Go aah!

The image of Goa- and its images- took quite beating since the brutal murder and rape of Scarlett Keeling there last year. But it has been known for a while now that, as Vidyadhar Gadgil wrote in the Herald Mirror last year, that "The image of Goa that is projected in India and the world is a creation of the assiduous efforts of the tourism industry, with a generous measure of help from Bollywood. Thus we have a picture of a hedonist paradise, where the liquor flows fast and easy, the women are Westernised and free, and life is non-stop fun for visitors as well the ever-smiling natives. There is an implicit message sent out that sex is easily available, and that drugs can be had too.

Apart from the misrepresentation and exploitation that is an intrinsic part of the commodification of any tourist destination and its people, another problem with such hyped-up advertising is that it deliberately hides the reality that lies underneath the ecstatic advertising and the advertorials. This is not something that is confined to the tourism industry: pick up any coffee-table publication, even one of the better ones like the recently released Aparanta: Land Beyond the End, and you get an extended visual orgy showcasing the beauty and desirability of Goa, carefully skirting any examination of the dark underside. The few images of poverty that occasionally creep in are always well-composed and in soft focus, and actually end up becoming picture postcards in their own right – poverty as a 'romantic' aspect of Goa's charm!"

The book that he is reviewing is Picture-Postcard Poverty by Kalanand Mani and Frederick Noronha and is available from Goa 1556. "The book begins with examining the forced alienation of tribals from the forests which they have shared a symbiotic relationship with for centuries, and the immiseration that then becomes their lot. It then goes on to cast light on the dismal public health situation in rural Goa, the depradations wrought by liquor on individuals and families, the position of women, the destruction unleashed by the mining industry on livelihoods and environment, the difficulties faced by traditional fisherfolk, the role of caste in Goan society, and the ill-conceived policies and corruption within the government that have led to ramshackle infrastructure and disastrous 'development' projects. The authors do not shy away from examining issues like the demolition of the Baina slum area in 2004, something that was generally applauded by the elites and the middle classes of Goa. They show how under the guise of eradicating prostitution by demolishing this red-light area, the state violated human rights and actually helped prostitution to spread further into areas where there is no regulation and monitoring.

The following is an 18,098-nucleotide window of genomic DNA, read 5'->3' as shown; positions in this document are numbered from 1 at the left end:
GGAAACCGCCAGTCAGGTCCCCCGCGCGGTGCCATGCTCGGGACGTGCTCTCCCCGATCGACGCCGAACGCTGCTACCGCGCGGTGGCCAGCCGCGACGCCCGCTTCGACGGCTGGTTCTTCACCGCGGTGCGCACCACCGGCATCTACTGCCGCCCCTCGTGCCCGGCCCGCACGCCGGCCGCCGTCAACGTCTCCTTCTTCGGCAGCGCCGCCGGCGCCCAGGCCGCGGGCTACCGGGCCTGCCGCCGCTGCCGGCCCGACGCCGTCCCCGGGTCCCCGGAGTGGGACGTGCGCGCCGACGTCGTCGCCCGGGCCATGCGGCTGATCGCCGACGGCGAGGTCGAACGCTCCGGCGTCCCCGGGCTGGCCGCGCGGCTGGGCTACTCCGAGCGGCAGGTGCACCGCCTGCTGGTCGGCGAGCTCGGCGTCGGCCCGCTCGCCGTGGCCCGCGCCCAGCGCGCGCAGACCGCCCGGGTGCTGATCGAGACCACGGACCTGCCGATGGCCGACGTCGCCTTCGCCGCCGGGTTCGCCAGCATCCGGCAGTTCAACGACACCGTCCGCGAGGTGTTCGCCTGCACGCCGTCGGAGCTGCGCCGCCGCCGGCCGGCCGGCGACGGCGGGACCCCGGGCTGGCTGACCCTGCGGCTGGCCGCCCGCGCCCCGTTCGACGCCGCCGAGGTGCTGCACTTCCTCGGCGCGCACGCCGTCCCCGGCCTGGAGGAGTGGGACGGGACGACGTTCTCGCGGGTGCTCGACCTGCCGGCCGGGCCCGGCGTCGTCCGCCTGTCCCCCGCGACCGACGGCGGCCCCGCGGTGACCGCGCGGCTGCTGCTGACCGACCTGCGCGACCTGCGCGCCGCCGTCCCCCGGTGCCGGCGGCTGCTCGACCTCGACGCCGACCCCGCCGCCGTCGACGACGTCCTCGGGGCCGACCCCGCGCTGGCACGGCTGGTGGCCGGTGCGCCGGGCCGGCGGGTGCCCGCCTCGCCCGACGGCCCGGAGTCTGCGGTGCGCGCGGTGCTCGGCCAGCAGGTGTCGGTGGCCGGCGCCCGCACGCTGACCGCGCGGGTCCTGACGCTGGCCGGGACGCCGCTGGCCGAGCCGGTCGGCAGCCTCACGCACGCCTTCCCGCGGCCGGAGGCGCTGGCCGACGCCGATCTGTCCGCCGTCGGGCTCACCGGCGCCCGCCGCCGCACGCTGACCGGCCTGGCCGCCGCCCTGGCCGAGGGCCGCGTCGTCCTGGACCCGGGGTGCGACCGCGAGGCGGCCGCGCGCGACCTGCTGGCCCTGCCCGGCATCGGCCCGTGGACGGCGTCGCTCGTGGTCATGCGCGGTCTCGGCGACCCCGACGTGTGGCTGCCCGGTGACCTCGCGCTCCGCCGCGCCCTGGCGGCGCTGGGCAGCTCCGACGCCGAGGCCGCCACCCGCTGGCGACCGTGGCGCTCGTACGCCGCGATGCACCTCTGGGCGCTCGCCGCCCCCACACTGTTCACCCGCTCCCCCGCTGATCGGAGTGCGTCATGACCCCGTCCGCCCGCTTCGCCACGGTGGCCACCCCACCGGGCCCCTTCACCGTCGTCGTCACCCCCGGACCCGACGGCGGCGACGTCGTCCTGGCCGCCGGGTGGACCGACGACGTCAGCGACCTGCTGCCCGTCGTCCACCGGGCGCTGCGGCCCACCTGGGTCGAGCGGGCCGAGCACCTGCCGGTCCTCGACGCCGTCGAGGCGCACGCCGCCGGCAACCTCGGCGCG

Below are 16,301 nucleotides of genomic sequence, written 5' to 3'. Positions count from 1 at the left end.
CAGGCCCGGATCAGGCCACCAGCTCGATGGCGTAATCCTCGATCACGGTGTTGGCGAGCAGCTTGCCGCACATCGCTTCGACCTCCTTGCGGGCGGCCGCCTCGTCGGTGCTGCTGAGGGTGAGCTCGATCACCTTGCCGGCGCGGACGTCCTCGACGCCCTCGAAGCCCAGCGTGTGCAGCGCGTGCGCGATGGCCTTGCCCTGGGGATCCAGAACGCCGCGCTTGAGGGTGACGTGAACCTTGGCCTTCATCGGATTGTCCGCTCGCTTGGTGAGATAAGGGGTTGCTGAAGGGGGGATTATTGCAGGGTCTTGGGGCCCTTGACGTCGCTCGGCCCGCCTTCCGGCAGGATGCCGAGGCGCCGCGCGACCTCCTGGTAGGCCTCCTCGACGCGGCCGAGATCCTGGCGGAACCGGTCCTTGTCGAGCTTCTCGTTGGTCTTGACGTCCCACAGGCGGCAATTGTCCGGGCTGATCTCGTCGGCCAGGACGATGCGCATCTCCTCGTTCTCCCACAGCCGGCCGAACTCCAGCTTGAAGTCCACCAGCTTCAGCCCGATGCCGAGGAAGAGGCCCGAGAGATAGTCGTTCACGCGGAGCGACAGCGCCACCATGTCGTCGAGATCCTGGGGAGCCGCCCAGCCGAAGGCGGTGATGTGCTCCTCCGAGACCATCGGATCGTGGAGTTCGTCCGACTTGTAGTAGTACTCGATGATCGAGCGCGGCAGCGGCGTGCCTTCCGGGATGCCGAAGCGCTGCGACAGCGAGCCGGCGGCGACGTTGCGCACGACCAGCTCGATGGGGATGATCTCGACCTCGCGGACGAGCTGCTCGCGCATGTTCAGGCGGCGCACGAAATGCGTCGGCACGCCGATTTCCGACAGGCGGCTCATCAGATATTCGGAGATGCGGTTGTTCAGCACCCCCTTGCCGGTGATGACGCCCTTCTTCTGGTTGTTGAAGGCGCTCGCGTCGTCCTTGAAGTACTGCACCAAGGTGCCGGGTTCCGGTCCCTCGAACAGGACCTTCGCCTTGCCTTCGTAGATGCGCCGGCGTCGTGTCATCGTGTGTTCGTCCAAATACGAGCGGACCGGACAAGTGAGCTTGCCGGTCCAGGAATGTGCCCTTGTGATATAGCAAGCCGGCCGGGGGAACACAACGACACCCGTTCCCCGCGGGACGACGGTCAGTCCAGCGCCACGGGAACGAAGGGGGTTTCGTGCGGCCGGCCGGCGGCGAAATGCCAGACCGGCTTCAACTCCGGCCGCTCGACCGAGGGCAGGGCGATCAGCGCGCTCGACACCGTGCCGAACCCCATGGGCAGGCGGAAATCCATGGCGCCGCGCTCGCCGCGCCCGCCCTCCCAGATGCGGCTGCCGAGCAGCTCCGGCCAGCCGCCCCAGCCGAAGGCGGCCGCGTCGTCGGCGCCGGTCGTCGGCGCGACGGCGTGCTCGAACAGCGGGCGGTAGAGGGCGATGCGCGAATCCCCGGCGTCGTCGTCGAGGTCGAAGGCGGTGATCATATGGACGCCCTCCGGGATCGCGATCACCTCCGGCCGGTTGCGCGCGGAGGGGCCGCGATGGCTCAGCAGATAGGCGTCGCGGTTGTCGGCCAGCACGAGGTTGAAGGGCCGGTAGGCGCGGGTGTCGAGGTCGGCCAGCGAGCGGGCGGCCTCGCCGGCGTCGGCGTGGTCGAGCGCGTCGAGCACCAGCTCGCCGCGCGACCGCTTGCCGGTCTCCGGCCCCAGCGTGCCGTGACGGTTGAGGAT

Some startling facts emerge from this tour: domestic violence is fairly commonplace in Goa, alcoholism is rampant and a fourth of Goan women are undernourished. The book tries to find some hope within this gloomy scenario, and traces the evolution of activism in Goa, and how grassroots movements have been trying to make a difference. This book is an absolute must for the bookshelf of any educated Goan, where it should be put alongside the various lavishly produced 'celebrations' of Goa. Warts and all, if we refuse to look reality in the face, there is no hope for change for the better."

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